- The Washington Times - Thursday, January 24, 2002

American treatment of captured Taliban and al Qaeda fighters at Camp X-Ray in Guantanamo Bay, Cuba, has provoked a burst of criticism of America from political activists and allies, criticism more severe than any since the war began. Coming from many "human rights" organizations and some of our European allies, the criticism was severe enough to ruffle Defense Secretary Donald Rumsfeld at his Tuesday press briefing. Mr. Rumsfeld had every right to be ruffled. There is no evidence of mistreatment of these prisoners. But facts, he should know, will not quiet the European Union's mincing ministers, who built their careers on criticizing the United States.
Col. Terry Carrico, commander of Camp X-Ray, is doing exactly the right things in detaining, housing and interrogating some of the world's most determined killers, even providing prayer mats, Arabic-language signs pointing them in the direction of Mecca for their frequent prayers, and feeding them Fruit Loops, bagels and cream cheese for breakfast. The photographs cited as evidence of mistreatment were taken right after one group of prisoners was unloaded from the aircraft bringing them from Afghanistan. The prisoners were shackled and outfitted with taped-over goggles, which are usual precautions when moving prisoners. Many wore surgical masks, to protect their captors (and each other) from the tuberculosis many prisoners suffer. All wore heavy clothes for warmth. Anyone who has flown on a military transport for more than a few minutes can tell you that heavy clothes aren't a burden.
The critics beginning with EU foreign policy boss Javier Solana and the Dutch and German governments have the same agenda. They want these prisoners to be declared prisoners of war. But al Qaeda terrorists are not prisoners of war, according to authorities on the Geneva Convention and the law of armed conflict. These men did not wear uniforms or other distinguishing badges or indications of rank. They fought as unlawful combatants and are not entitled to the immunities soldiers are. The status of the Taliban is more complicated, but questionable at best.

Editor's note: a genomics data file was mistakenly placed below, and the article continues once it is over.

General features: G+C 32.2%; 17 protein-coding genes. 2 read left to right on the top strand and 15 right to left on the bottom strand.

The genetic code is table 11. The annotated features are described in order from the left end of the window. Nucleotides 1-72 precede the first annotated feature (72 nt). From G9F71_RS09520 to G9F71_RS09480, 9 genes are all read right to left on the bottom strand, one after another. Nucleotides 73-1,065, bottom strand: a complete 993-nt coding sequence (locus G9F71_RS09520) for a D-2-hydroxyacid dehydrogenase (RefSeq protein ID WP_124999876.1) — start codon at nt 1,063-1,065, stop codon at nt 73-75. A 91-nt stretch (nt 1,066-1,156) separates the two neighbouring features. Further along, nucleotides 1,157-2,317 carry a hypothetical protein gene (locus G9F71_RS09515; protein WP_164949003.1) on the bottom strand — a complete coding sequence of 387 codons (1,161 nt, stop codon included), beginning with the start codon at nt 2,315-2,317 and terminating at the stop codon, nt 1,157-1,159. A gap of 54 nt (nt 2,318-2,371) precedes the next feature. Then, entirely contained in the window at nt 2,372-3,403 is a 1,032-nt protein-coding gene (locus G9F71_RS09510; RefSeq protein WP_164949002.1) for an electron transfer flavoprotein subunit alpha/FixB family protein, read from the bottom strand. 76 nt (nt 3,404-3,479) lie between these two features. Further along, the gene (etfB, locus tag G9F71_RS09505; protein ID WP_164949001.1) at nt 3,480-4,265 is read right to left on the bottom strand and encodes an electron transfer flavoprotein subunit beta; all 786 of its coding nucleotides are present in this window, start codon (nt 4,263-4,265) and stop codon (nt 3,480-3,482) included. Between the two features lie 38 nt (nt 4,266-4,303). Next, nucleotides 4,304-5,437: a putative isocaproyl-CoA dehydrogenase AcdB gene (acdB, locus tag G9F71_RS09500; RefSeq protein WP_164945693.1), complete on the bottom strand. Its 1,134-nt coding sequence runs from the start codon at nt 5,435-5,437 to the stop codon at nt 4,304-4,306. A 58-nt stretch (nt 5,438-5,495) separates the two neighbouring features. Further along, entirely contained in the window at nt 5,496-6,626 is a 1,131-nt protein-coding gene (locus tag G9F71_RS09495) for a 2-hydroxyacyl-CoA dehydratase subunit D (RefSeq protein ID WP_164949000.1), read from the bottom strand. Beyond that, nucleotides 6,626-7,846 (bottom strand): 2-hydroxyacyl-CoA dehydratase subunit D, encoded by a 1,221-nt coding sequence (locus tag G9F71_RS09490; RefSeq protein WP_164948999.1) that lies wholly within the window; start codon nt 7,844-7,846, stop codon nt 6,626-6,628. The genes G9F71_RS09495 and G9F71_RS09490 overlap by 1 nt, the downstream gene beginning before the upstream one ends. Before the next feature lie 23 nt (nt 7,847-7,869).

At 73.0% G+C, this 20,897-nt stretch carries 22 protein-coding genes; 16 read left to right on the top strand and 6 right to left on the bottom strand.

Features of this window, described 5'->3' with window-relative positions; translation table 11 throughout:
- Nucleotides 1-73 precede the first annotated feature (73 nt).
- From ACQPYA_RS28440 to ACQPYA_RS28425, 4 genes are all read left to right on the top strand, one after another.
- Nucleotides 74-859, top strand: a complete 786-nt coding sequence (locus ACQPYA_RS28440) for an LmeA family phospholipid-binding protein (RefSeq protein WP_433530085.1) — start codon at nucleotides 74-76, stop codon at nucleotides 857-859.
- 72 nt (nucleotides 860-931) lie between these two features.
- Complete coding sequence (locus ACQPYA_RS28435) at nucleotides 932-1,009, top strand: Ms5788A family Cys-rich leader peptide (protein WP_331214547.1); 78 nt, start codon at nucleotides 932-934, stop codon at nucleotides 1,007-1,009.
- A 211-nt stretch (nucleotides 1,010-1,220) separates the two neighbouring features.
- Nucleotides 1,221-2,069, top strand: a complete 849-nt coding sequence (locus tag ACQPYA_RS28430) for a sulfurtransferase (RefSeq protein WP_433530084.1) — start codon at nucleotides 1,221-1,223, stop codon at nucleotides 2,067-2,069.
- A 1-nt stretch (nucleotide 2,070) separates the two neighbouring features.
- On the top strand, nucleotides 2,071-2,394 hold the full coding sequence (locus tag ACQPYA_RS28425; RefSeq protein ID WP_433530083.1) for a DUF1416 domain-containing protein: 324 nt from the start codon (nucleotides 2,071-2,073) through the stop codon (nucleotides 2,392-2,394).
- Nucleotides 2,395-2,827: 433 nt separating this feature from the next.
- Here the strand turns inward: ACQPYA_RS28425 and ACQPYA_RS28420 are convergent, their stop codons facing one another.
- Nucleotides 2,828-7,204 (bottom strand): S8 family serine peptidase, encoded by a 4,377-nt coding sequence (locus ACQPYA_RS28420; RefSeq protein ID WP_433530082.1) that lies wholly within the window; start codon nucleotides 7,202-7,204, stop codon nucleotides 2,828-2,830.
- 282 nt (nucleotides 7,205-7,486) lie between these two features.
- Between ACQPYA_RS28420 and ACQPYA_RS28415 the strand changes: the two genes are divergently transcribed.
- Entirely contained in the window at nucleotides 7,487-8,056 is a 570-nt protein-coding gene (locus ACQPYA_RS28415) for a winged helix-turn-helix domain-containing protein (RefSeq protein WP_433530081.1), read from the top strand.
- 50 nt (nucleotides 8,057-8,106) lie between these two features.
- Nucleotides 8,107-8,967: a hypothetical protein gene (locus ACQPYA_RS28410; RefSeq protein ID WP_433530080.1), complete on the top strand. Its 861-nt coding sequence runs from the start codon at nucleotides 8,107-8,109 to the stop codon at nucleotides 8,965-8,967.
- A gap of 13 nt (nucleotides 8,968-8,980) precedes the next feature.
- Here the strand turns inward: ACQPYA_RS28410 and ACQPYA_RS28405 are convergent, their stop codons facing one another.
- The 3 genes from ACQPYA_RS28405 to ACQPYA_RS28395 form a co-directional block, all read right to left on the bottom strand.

The critics should reconsider their demands. No terrorists have, so far, been granted the status of soldier. To grant them that status legitimizes their acts of terror. Soldiers, under the laws of war, cannot be tried for acts of war, such as killing opposing soldiers. Unlawful combatants terrorists can. Giving the prisoners this status would prevent us from punishing them as terrorists, as they deserve. The prisoners, who apparently include more than one high-ranking al Qaeda commander, likely have direct involvement in the attacks of September 11 or others here and abroad. We should treat them humanely, as we are and will continue to do. But we must question them and determine the complicity each one may have in past acts of terror and plans for future terror. Until that determination is made, we can't know whether they should be tried and punished or released and repatriated.
The critics who demand POW status for these prisoners would risk too much. If terrorists can expect that status when caught, they risk very little. No one, not even our oh-so-delicate allies, has any business easing the personal risk of terrorists.
So shut up, we explain.

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